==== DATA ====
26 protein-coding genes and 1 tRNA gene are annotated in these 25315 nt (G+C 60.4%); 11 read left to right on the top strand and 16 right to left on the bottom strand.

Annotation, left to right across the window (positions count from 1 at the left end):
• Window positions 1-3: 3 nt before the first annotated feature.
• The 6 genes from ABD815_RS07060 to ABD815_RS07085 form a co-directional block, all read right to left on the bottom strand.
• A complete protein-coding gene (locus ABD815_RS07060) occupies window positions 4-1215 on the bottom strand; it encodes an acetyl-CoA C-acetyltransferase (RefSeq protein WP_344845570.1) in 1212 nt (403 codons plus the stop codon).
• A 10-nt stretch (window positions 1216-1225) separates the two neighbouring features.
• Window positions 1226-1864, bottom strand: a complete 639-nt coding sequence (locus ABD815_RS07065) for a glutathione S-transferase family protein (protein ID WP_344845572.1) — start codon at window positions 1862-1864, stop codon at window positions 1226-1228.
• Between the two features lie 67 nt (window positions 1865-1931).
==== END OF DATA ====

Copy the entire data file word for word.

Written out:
26 protein-coding genes and 1 tRNA gene are annotated in these 25315 nt (G+C 60.4%); 11 read left to right on the top strand and 16 right to left on the bottom strand.

Annotation, left to right across the window (positions count from 1 at the left end):
• Window positions 1-3: 3 nt before the first annotated feature.
• The 6 genes from ABD815_RS07060 to ABD815_RS07085 form a co-directional block, all read right to left on the bottom strand.
• A complete protein-coding gene (locus ABD815_RS07060) occupies window positions 4-1215 on the bottom strand; it encodes an acetyl-CoA C-acetyltransferase (RefSeq protein WP_344845570.1) in 1212 nt (403 codons plus the stop codon).
• A 10-nt stretch (window positions 1216-1225) separates the two neighbouring features.
• Window positions 1226-1864, bottom strand: a complete 639-nt coding sequence (locus ABD815_RS07065) for a glutathione S-transferase family protein (protein ID WP_344845572.1) — start codon at window positions 1862-1864, stop codon at window positions 1226-1228.
• Between the two features lie 67 nt (window positions 1865-1931).